For the above reasons, S/A Wight's summary judgment motion is granted on the unlawful arrest and unreasonable search claims.


2. The Strip Searches And Qualified Immunity[8]

S/A Wight contends that she is entitled to summary judgment on Count Two because qualified immunity shields her from liability for the strip searches. S/A Wight argues that it was objectively reasonable for her to believe that the strip searches of the Plaintiffs were lawful because she was accompanying officers executing a search warrant for narcotics and weapons, drugs had been found in common areas of the apartment, and she was informed that Plaintiffs had been placed under arrest. See S/A Wight's Memorandum of Law at pp. 27-28.

This argument is convincing as to Howard. Although for purposes of this summary judgment motion, in which every inference must be drawn in favor of the nonmoving party, I assume that narcotics were not found before Howard was arrested and strip searched, S/A Wight was part of a search team that was looking for narcotics and weapons. Moreover, before asking her to search the Plaintiffs, an NYPD officer informed S/A Wight that Howard and Joyner were under arrest and were to be transported, along with Sameerah, to the police station. In these circumstances, it was objectively reasonable for her to assume that contraband had been found and that probable cause existed both to arrest and strip search Howard, especially as "it is common knowledge that drug users and dealers conceal controlled substances on their persons." See Burns, 907 F.2d at 238; Elk, 839 F.Supp. at *683 1052. Even if S/A Wight was not specifically informed that contraband had been recovered, a reasonable jury could not conclude that it would have been unreasonable for her to rely on the NYPD's decision to arrest Howard on narcotics charges as a lawful basis for the strip search. See Chayo v. Kaladjian, 844 F. Supp. 163, 170 (S.D.N.Y. 1994) (granting summary judgment on qualified immunity grounds to police officers who removed plaintiffs' children in reasonable reliance on social worker's reports); see generally Robison v. Via, 821 F.2d 913, 921 (2d Cir.1987).

However, the issue is less clear with respect to Sameerah. At the time of the raid, Sameerah stated that she was twelve years of age. While S/A Wight claims that she was not informed of this fact, S/A Wight was aware that Sameerah was of "school age" and that Sameerah's visiting friend was also a minor. See Wight Dep. at p. 65. Moreover, it is undisputed that Sameerah, unlike her mother, was not formally placed under arrest before the strip search, and that Sameerah was not named in the search warrant. A reasonable jury could therefore conclude that it was objectively unreasonable for S/A Wight to believe that a strip search of Sameerah was justified. Accordingly, S/A Wight is entitled to qualified immunity with respect to the strip search of Howard but not with respect to the strip search of Sameerah.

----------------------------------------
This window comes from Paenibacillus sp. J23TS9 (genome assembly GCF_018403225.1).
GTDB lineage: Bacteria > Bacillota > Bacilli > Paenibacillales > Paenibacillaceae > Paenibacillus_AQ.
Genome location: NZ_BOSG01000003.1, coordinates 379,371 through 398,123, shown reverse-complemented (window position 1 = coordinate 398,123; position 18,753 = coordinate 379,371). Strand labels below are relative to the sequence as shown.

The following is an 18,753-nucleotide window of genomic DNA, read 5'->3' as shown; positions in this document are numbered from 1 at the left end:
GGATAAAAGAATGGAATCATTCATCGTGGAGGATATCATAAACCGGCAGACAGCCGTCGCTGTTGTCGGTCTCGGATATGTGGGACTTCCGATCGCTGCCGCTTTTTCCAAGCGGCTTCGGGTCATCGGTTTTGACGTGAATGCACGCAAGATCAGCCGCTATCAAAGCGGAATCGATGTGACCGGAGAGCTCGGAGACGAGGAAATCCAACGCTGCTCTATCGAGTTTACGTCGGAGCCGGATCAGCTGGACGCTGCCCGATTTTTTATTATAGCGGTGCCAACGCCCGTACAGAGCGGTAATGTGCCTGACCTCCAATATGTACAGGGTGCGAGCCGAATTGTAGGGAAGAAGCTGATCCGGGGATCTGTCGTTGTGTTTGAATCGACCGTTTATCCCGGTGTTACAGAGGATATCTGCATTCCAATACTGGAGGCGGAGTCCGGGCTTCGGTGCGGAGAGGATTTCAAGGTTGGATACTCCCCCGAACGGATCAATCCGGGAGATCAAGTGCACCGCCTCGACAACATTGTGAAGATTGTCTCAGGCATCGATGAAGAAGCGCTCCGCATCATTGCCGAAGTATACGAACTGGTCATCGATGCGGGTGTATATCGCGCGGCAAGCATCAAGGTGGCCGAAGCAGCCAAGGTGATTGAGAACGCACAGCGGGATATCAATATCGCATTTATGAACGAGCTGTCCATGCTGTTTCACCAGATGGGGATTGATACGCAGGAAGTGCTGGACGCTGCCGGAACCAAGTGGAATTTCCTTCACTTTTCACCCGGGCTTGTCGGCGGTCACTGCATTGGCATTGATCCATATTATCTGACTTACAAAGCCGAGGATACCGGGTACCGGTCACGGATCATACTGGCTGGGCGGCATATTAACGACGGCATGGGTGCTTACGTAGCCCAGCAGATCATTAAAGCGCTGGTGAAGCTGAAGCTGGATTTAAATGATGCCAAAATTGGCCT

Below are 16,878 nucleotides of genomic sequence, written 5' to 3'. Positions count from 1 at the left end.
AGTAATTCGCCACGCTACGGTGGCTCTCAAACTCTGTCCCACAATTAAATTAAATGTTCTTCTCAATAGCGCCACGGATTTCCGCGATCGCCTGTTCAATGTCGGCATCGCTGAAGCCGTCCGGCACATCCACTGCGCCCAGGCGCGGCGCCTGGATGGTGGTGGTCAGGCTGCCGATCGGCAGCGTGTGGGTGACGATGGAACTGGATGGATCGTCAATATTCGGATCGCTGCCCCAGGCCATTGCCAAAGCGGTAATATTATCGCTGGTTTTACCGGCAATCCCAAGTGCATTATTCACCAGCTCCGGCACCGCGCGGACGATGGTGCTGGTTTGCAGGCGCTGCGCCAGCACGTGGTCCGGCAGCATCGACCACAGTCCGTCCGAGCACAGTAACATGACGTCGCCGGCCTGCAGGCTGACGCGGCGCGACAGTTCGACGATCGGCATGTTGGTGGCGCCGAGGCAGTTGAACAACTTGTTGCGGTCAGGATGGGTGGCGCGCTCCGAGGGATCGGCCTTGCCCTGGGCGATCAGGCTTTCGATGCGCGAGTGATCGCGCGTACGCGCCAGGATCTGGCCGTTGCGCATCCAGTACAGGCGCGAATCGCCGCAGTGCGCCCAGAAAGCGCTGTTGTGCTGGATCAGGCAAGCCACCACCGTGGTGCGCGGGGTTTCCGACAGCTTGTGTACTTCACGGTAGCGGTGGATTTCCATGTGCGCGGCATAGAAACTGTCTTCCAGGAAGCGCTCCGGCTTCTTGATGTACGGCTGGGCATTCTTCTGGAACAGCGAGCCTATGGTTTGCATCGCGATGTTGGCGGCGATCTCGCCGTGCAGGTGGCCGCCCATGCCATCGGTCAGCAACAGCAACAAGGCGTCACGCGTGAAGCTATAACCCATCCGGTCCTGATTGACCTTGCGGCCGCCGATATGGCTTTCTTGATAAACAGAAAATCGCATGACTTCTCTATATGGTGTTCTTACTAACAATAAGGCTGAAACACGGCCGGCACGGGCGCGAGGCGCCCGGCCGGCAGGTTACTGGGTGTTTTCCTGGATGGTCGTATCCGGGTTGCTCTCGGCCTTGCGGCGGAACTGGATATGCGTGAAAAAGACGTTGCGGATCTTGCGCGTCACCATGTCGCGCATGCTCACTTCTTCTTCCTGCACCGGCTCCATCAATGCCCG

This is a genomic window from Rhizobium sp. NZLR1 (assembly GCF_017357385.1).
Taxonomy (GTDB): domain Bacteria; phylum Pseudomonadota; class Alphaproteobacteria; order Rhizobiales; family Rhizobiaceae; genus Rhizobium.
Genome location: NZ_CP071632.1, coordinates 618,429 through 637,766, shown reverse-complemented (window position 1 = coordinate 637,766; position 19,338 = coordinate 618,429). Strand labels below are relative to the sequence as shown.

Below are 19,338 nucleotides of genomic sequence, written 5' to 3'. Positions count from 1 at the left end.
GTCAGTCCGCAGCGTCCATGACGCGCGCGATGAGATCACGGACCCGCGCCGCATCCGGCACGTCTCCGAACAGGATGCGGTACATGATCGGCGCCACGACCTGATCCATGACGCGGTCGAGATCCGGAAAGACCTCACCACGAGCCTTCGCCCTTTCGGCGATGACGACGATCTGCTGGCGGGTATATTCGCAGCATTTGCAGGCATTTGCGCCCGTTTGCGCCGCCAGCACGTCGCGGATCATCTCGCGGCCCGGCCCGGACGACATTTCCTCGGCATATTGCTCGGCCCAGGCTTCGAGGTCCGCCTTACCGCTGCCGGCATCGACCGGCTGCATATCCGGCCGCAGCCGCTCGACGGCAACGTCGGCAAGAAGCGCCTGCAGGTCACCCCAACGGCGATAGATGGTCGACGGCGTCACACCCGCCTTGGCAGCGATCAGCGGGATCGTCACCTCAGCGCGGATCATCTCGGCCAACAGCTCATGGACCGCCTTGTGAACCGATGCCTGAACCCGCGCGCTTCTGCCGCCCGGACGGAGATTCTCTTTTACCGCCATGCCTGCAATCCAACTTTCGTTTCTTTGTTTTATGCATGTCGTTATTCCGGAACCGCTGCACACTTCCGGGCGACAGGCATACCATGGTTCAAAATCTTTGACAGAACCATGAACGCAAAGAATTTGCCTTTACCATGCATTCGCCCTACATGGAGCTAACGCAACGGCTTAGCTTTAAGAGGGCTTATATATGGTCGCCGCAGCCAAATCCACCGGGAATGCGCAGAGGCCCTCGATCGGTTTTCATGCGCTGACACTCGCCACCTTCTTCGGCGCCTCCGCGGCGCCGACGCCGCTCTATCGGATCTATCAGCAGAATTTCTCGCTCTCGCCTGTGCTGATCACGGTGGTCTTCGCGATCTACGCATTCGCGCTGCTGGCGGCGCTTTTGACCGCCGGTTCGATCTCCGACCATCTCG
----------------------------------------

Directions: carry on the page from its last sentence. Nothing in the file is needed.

For the reasons set forth above, the City Defendants' summary judgment motion is granted as to Count Six but denied as to all other claims. S/A Wight's summary judgment motion is denied as to the strip search claim brought by Sameerah (Count Two), but granted as to all other claims against her. Discovery should proceed forthwith. A pretrial conference is scheduled for October 16, 1995 at 4:30 p.m.

So Ordered.


[1] At oral argument, Plaintiffs consented to a dismissal of Count Five (false arrest and imprisonment) against the federal Defendant and to a dismissal of Count Six (malicious prosecution) against both the City Defendants and federal Defendant. See Transcript of Hearing, March 1, 1995, at pp. 15, 25.

[2] Defendants argue that Summers justified the detention of Plaintiffs throughout the entire period of the search. While this may be true, Plaintiffs were not simply detained during the search. After Det. Schoberle's initial sweep through the apartment, Howard and Dennis Joyner were placed under arrest, and the Plaintiffs were then strip searched before being transported to the police station. Moreover, the search team only undertook a more thorough inspection of the premises after Plaintiffs were removed. This treatment is outside the scope of a valid Summers detention, which gives the police a more "limited" authority to detain the occupants of the premises when executing a search warrant. See id. at p. 705 and n. 21, 101 S.Ct. at p. 2595 and n. 21.